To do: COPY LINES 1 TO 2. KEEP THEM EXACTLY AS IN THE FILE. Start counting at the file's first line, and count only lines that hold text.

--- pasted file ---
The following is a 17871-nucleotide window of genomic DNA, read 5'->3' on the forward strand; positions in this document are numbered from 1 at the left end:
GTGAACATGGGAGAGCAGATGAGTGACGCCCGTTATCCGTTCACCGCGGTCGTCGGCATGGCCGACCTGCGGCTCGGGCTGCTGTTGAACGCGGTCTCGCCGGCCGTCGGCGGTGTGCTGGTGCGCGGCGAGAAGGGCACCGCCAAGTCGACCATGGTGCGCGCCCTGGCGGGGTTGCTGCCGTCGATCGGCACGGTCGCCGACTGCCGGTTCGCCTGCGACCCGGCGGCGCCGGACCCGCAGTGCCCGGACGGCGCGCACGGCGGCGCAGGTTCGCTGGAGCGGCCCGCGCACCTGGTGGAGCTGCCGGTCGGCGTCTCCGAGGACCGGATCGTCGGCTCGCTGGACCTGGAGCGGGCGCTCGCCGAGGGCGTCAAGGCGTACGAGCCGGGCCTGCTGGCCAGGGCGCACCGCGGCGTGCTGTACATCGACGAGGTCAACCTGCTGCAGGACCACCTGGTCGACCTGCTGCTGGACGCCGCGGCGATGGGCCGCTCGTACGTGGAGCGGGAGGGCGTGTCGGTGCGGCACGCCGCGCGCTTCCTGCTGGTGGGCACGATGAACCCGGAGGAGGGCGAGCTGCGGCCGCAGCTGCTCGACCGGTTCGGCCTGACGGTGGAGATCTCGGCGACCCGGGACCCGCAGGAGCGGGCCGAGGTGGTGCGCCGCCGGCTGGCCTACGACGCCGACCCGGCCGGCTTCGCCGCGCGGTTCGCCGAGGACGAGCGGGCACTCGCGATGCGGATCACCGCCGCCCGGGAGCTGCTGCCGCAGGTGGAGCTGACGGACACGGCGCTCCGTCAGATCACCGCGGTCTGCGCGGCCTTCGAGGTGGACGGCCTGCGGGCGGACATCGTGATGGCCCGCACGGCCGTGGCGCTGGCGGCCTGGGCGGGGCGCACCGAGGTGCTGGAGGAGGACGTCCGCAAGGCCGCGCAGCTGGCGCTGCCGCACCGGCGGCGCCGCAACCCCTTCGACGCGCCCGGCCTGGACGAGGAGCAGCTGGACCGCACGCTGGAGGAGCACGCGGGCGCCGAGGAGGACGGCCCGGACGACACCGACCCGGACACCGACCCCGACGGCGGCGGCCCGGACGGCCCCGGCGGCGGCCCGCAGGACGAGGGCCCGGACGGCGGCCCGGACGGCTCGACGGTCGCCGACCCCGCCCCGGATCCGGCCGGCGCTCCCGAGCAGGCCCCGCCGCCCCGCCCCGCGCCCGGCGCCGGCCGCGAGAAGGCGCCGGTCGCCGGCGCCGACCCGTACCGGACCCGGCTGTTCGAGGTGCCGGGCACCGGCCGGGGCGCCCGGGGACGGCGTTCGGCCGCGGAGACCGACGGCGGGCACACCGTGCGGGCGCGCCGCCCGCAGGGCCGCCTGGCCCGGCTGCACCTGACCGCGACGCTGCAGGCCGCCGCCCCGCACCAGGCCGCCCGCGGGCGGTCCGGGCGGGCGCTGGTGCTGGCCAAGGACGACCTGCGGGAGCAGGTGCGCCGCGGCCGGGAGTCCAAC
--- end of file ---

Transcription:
The following is a 17871-nucleotide window of genomic DNA, read 5'->3' on the forward strand; positions in this document are numbered from 1 at the left end:
GTGAACATGGGAGAGCAGATGAGTGACGCCCGTTATCCGTTCACCGCGGTCGTCGGCATGGCCGACCTGCGGCTCGGGCTGCTGTTGAACGCGGTCTCGCCGGCCGTCGGCGGTGTGCTGGTGCGCGGCGAGAAGGGCACCGCCAAGTCGACCATGGTGCGCGCCCTGGCGGGGTTGCTGCCGTCGATCGGCACGGTCGCCGACTGCCGGTTCGCCTGCGACCCGGCGGCGCCGGACCCGCAGTGCCCGGACGGCGCGCACGGCGGCGCAGGTTCGCTGGAGCGGCCCGCGCACCTGGTGGAGCTGCCGGTCGGCGTCTCCGAGGACCGGATCGTCGGCTCGCTGGACCTGGAGCGGGCGCTCGCCGAGGGCGTCAAGGCGTACGAGCCGGGCCTGCTGGCCAGGGCGCACCGCGGCGTGCTGTACATCGACGAGGTCAACCTGCTGCAGGACCACCTGGTCGACCTGCTGCTGGACGCCGCGGCGATGGGCCGCTCGTACGTGGAGCGGGAGGGCGTGTCGGTGCGGCACGCCGCGCGCTTCCTGCTGGTGGGCACGATGAACCCGGAGGAGGGCGAGCTGCGGCCGCAGCTGCTCGACCGGTTCGGCCTGACGGTGGAGATCTCGGCGACCCGGGACCCGCAGGAGCGGGCCGAGGTGGTGCGCCGCCGGCTGGCCTACGACGCCGACCCGGCCGGCTTCGCCGCGCGGTTCGCCGAGGACGAGCGGGCACTCGCGATGCGGATCACCGCCGCCCGGGAGCTGCTGCCGCAGGTGGAGCTGACGGACACGGCGCTCCGTCAGATCACCGCGGTCTGCGCGGCCTTCGAGGTGGACGGCCTGCGGGCGGACATCGTGATGGCCCGCACGGCCGTGGCGCTGGCGGCCTGGGCGGGGCGCACCGAGGTGCTGGAGGAGGACGTCCGCAAGGCCGCGCAGCTGGCGCTGCCGCACCGGCGGCGCCGCAACCCCTTCGACGCGCCCGGCCTGGACGAGGAGCAGCTGGACCGCACGCTGGAGGAGCACGCGGGCGCCGAGGAGGACGGCCCGGACGACACCGACCCGGACACCGACCCCGACGGCGGCGGCCCGGACGGCCCCGGCGGCGGCCCGCAGGACGAGGGCCCGGACGGCGGCCCGGACGGCTCGACGGTCGCCGACCCCGCCCCGGATCCGGCCGGCGCTCCCGAGCAGGCCCCGCCGCCCCGCCCCGCGCCCGGCGCCGGCCGCGAGAAGGCGCCGGTCGCCGGCGCCGACCCGTACCGGACCCGGCTGTTCGAGGTGCCGGGCACCGGCCGGGGCGCCCGGGGACGGCGTTCGGCCGCGGAGACCGACGGCGGGCACACCGTGCGGGCGCGCCGCCCGCAGGGCCGCCTGGCCCGGCTGCACCTGACCGCGACGCTGCAGGCCGCCGCCCCGCACCAGGCCGCCCGCGGGCGGTCCGGGCGGGCGCTGGTGCTGGCCAAGGACGACCTGCGGGAGCAGGTGCGCCGCGGCCGGGAGTCCAAC